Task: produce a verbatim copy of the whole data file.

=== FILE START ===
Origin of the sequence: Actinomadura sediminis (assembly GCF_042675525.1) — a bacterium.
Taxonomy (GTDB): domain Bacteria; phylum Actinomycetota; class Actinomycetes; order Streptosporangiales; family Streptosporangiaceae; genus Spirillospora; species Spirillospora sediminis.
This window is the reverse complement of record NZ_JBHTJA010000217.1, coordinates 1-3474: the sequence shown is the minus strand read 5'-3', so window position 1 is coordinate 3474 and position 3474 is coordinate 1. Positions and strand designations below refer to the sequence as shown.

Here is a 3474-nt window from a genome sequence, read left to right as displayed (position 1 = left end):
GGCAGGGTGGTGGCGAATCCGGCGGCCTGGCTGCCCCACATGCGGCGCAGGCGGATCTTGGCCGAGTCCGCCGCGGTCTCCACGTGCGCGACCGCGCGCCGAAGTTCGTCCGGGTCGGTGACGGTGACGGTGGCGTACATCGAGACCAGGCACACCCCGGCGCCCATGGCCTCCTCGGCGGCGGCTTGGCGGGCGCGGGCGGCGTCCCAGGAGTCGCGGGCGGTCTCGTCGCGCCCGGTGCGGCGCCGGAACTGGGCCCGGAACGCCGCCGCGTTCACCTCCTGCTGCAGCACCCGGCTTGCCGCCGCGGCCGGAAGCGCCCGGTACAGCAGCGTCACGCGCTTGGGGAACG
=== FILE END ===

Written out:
Origin of the sequence: Actinomadura sediminis (assembly GCF_042675525.1) — a bacterium.
Taxonomy (GTDB): domain Bacteria; phylum Actinomycetota; class Actinomycetes; order Streptosporangiales; family Streptosporangiaceae; genus Spirillospora; species Spirillospora sediminis.
This window is the reverse complement of record NZ_JBHTJA010000217.1, coordinates 1-3474: the sequence shown is the minus strand read 5'-3', so window position 1 is coordinate 3474 and position 3474 is coordinate 1. Positions and strand designations below refer to the sequence as shown.

Here is a 3474-nt window from a genome sequence, read left to right as displayed (position 1 = left end):
GGCAGGGTGGTGGCGAATCCGGCGGCCTGGCTGCCCCACATGCGGCGCAGGCGGATCTTGGCCGAGTCCGCCGCGGTCTCCACGTGCGCGACCGCGCGCCGAAGTTCGTCCGGGTCGGTGACGGTGACGGTGGCGTACATCGAGACCAGGCACACCCCGGCGCCCATGGCCTCCTCGGCGGCGGCTTGGCGGGCGCGGGCGGCGTCCCAGGAGTCGCGGGCGGTCTCGTCGCGCCCGGTGCGGCGCCGGAACTGGGCCCGGAACGCCGCCGCGTTCACCTCCTGCTGCAGCACCCGGCTTGCCGCCGCGGCCGGAAGCGCCCGGTACAGCAGCGTCACGCGCTTGGGGAACG